The 300D and many variants (such as the very common 240D) were all built on a common chassis, called “W123”. In this video, Mercedes says 6.7 million of them were made worldwide, although the official Daimler press release says 2.7 million. Regardless, the combination of incredible durability, economy (in fuel), quality, and relatively low resale cost has made them very popular, and many people collect them. When fuel prices go up, so do the values of W123 diesels, because they convert fairly easily to run on Waste Vegetable Oil (WVO) or Straight Vegetable Oil (SVO). (Interestingly, the resale value of WVO or SVO converted Mercedes cars is pretty poor, at least from my experience. Perhaps this is because aficionados believe that running veggie oil shortens the life of the engine, and the conversion, with necessary gauges and switches, decreases the originality of the car.)
In Europe, the W123’s were often taxicabs. Rather famously, a Greek cabbie set a world record for durability, logging 2.8 million miles in a 1976 Mercedes 240D (with eleven engine swaps). It’s a great story, but it was on a W115 chassis, not a W123. Not being highly concerned with accuracy, eBay sellers love to tell a mutated version of the story in which the record-holder is a W123. This is probably why you can see auction after auction on eBay claiming that “these cars often run a million miles or more!!!” — which is hogwash. Most of the W123’s in North America died from owner neglect, accidents, or rust. If you treated yours well, kept it garaged, didn’t drive it in winter, and adhered strictly to the maintenance cycle (with valve adjustments every 5,000 miles, etc.), it would last.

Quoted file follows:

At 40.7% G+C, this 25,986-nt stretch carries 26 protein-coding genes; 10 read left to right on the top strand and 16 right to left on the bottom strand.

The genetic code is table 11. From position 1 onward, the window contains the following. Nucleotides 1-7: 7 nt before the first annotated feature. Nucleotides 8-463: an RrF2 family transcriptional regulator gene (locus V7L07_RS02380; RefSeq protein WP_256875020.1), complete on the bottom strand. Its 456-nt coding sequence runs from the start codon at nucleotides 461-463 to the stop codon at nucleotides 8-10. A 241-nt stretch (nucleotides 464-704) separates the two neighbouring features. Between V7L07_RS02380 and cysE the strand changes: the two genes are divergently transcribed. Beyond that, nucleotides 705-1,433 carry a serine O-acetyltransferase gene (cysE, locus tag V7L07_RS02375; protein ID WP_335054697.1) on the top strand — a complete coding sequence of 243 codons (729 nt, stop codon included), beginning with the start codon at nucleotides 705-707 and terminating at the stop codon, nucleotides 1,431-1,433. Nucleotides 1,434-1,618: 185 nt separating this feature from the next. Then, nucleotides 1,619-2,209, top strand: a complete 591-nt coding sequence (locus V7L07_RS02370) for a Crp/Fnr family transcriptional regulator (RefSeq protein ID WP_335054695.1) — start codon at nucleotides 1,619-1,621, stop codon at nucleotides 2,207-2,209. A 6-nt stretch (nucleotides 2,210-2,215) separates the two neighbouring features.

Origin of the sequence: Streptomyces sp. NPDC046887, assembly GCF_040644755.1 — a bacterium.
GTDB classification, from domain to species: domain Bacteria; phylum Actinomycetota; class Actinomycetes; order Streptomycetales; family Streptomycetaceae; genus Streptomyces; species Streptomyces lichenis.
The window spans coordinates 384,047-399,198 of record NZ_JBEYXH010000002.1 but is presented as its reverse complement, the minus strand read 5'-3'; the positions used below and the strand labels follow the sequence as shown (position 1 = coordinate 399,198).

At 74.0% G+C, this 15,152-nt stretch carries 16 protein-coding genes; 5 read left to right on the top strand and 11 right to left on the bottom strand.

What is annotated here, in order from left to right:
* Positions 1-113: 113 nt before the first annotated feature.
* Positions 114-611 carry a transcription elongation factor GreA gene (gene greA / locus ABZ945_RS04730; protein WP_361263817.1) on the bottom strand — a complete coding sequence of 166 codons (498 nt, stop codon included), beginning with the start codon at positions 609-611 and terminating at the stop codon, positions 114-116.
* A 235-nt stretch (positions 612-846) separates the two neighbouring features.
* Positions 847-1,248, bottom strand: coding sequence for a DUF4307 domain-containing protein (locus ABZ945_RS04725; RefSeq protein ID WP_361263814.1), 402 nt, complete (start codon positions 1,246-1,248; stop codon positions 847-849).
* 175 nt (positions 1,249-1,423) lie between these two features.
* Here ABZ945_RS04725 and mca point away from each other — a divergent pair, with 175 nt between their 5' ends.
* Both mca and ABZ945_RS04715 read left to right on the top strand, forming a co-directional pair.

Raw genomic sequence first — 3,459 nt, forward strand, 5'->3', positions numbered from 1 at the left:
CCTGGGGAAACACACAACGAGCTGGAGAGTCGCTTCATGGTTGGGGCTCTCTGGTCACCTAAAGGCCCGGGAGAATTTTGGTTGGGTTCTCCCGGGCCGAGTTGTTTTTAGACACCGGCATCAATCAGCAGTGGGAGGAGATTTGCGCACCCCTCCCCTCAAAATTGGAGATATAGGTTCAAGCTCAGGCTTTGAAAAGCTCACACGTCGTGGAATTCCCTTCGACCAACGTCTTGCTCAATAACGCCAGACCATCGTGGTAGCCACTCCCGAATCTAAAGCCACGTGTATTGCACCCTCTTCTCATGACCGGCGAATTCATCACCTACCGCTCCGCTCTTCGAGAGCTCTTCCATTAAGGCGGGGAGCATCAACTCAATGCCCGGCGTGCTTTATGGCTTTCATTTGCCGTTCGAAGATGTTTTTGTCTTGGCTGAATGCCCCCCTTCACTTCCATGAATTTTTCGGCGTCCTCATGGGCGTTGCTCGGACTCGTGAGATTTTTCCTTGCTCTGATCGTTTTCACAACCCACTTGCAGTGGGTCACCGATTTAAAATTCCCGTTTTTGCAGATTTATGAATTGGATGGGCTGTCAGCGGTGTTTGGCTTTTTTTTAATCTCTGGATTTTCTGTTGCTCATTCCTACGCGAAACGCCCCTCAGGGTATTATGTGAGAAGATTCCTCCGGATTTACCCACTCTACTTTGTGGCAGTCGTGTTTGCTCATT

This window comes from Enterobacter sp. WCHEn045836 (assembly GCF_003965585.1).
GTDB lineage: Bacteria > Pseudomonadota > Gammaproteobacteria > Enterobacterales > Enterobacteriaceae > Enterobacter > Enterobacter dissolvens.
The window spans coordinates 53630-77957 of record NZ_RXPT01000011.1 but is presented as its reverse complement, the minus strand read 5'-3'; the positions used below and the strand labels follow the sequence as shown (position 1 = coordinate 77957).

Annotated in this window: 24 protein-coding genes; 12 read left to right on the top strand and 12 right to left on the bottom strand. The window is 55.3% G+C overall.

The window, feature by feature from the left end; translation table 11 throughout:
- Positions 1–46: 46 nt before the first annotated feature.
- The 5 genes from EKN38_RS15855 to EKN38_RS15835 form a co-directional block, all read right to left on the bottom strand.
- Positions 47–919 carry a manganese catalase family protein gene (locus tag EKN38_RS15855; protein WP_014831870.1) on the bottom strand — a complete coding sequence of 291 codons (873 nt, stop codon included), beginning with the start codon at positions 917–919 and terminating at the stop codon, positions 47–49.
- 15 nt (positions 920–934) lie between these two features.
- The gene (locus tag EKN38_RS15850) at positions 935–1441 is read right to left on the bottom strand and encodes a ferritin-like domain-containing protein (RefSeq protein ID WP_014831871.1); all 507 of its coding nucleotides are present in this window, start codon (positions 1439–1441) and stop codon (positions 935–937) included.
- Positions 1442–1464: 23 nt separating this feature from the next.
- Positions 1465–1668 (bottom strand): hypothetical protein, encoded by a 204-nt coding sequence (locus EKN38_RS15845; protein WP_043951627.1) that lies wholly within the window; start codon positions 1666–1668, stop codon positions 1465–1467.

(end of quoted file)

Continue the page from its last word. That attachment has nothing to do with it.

Most people didn’t take such care, and so those cars are gone. Or worse, they’re for sale right now. I can’t tell you how many really crummy examples of sadly abused W123’s I’ve seen in the past few months. Craigslist is a rich source of horrific 240D’s and 300D’s in brutalized condition, with delusional sellers who think they are Teutonic gold mines. Well, they are holes in the ground, but not the right kind of holes I’m afraid.
The eBay sellers are particularly dangerous. Pictures taken from 20 feet away reveal very little about the condition of something as complex as a car. The seemingly beautiful car in the photos can become a rusted nightmare when you take delivery. “Car flippers” who don’t know or don’t care to share the history of the vehicle will take your money and smile.